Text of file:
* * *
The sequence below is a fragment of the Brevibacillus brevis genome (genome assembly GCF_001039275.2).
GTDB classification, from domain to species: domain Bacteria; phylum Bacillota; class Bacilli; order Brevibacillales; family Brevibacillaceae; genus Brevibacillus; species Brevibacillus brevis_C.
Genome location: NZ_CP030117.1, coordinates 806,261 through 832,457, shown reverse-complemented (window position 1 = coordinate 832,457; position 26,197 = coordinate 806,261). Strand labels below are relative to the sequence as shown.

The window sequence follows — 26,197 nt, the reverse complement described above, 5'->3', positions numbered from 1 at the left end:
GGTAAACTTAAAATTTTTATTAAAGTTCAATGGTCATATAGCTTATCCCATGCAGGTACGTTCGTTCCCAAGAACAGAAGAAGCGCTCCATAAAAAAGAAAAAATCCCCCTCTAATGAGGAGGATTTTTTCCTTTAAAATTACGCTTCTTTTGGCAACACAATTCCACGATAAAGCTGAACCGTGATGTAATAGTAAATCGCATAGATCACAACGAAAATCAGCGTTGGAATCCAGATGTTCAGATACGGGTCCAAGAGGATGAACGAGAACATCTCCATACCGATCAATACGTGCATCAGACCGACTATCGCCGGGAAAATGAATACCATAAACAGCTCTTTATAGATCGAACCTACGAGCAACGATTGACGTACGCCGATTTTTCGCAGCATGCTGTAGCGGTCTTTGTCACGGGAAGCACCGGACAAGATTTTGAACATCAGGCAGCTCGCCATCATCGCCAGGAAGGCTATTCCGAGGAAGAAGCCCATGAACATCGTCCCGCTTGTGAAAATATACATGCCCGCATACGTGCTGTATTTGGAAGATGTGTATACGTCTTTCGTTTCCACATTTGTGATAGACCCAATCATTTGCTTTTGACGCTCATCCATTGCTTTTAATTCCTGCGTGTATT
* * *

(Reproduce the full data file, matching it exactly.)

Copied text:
The sequence below is a fragment of the Brevibacillus brevis genome (genome assembly GCF_001039275.2).
GTDB classification, from domain to species: domain Bacteria; phylum Bacillota; class Bacilli; order Brevibacillales; family Brevibacillaceae; genus Brevibacillus; species Brevibacillus brevis_C.
Genome location: NZ_CP030117.1, coordinates 806,261 through 832,457, shown reverse-complemented (window position 1 = coordinate 832,457; position 26,197 = coordinate 806,261). Strand labels below are relative to the sequence as shown.

The window sequence follows — 26,197 nt, the reverse complement described above, 5'->3', positions numbered from 1 at the left end:
GGTAAACTTAAAATTTTTATTAAAGTTCAATGGTCATATAGCTTATCCCATGCAGGTACGTTCGTTCCCAAGAACAGAAGAAGCGCTCCATAAAAAAGAAAAAATCCCCCTCTAATGAGGAGGATTTTTTCCTTTAAAATTACGCTTCTTTTGGCAACACAATTCCACGATAAAGCTGAACCGTGATGTAATAGTAAATCGCATAGATCACAACGAAAATCAGCGTTGGAATCCAGATGTTCAGATACGGGTCCAAGAGGATGAACGAGAACATCTCCATACCGATCAATACGTGCATCAGACCGACTATCGCCGGGAAAATGAATACCATAAACAGCTCTTTATAGATCGAACCTACGAGCAACGATTGACGTACGCCGATTTTTCGCAGCATGCTGTAGCGGTCTTTGTCACGGGAAGCACCGGACAAGATTTTGAACATCAGGCAGCTCGCCATCATCGCCAGGAAGGCTATTCCGAGGAAGAAGCCCATGAACATCGTCCCGCTTGTGAAAATATACATGCCCGCATACGTGCTGTATTTGGAAGATGTGTATACGTCTTTCGTTTCCACATTTGTGATAGACCCAATCATTTGCTTTTGACGCTCATCCATTGCTTTTAATTCCTGCGTGTATT